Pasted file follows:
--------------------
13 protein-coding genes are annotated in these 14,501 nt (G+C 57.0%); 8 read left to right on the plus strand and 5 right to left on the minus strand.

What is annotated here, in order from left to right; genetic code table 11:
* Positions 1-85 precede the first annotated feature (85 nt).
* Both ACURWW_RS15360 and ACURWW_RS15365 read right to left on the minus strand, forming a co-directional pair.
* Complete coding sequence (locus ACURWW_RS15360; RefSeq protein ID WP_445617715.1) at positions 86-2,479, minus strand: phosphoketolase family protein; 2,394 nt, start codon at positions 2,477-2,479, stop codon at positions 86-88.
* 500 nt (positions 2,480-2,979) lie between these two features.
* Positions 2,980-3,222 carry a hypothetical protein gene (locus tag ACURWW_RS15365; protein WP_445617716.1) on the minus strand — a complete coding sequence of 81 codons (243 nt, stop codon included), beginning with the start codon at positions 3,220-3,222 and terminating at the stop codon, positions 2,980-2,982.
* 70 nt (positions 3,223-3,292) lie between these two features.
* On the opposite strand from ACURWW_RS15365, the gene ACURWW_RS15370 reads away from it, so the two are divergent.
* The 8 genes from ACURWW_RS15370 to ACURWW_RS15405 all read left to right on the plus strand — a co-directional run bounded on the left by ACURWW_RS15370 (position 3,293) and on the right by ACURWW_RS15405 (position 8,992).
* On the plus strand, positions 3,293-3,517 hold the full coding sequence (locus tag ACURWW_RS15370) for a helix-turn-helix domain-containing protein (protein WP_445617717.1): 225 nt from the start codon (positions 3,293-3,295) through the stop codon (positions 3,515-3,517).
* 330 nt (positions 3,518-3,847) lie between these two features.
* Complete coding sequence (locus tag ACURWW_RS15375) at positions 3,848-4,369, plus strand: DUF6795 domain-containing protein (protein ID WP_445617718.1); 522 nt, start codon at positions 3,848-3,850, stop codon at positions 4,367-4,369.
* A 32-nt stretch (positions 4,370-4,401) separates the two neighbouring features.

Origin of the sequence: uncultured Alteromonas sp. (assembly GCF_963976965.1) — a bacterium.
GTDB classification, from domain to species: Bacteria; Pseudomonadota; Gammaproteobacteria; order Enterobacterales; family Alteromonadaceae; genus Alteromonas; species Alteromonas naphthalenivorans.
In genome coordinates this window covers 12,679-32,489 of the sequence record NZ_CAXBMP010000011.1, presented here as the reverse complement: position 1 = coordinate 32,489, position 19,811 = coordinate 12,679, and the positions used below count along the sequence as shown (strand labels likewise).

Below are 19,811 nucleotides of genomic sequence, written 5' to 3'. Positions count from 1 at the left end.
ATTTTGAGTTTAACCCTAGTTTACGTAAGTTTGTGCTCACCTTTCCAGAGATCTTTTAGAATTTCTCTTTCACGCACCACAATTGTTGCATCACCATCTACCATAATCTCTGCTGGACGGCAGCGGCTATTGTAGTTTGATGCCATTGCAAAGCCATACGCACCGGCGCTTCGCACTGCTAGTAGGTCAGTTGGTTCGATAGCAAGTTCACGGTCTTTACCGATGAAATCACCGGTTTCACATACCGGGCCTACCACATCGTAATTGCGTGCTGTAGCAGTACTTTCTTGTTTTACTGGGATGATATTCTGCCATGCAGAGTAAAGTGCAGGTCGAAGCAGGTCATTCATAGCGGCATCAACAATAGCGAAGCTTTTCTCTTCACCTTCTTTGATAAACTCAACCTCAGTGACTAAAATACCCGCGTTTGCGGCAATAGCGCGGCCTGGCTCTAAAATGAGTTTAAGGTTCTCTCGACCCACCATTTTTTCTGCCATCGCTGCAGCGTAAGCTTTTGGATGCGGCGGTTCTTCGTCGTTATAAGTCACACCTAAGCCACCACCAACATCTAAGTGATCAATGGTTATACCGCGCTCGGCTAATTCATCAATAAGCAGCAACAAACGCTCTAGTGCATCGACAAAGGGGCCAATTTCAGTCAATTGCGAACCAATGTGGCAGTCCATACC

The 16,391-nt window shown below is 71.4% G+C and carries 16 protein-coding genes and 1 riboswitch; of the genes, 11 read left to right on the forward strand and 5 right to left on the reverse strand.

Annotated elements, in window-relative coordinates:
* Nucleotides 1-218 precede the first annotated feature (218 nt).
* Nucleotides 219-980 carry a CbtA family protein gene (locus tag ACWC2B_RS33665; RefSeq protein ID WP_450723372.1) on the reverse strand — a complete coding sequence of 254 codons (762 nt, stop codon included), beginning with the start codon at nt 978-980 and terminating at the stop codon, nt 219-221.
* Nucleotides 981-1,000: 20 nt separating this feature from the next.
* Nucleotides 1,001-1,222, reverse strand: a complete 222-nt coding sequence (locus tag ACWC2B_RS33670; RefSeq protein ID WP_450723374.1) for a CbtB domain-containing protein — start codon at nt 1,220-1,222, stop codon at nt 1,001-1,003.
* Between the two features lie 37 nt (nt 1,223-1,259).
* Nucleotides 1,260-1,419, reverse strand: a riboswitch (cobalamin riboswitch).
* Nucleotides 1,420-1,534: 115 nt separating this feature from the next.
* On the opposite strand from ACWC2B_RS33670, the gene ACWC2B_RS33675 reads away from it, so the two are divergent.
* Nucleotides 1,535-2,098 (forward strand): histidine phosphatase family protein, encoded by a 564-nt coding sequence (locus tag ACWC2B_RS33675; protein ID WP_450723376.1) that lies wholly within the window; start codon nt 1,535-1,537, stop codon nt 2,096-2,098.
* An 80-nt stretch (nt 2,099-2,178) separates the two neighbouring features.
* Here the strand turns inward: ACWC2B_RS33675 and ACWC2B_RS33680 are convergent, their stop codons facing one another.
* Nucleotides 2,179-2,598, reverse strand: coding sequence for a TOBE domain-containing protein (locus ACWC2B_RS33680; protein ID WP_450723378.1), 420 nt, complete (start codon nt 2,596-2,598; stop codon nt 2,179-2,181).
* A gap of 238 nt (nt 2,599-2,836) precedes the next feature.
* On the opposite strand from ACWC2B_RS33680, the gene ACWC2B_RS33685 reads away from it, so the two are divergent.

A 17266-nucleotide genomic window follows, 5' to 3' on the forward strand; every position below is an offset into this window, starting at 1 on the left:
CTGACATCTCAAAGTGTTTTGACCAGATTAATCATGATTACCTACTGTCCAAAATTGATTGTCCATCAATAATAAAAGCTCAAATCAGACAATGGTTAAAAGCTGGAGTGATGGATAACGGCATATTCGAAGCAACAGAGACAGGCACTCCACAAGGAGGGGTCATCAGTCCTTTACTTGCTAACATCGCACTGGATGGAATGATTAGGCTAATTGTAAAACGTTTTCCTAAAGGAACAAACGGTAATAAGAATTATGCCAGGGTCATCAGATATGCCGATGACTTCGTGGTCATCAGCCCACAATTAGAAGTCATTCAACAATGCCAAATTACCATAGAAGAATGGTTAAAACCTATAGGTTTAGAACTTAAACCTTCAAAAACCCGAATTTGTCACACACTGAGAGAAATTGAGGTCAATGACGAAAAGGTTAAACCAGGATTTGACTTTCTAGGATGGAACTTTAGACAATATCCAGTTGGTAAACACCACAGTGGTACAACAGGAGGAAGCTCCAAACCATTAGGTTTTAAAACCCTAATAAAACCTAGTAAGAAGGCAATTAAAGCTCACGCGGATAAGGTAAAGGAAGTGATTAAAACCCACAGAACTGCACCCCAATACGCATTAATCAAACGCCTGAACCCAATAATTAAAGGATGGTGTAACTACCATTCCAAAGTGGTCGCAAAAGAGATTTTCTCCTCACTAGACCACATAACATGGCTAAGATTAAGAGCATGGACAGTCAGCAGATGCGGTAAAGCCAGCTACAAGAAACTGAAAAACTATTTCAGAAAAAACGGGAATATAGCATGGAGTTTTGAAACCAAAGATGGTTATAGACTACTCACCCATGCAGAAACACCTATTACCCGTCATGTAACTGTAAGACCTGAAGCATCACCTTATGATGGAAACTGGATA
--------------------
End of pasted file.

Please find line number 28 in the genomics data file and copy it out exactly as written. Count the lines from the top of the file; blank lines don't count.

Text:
* Nucleotides 1,420-1,534: 115 nt separating this feature from the next.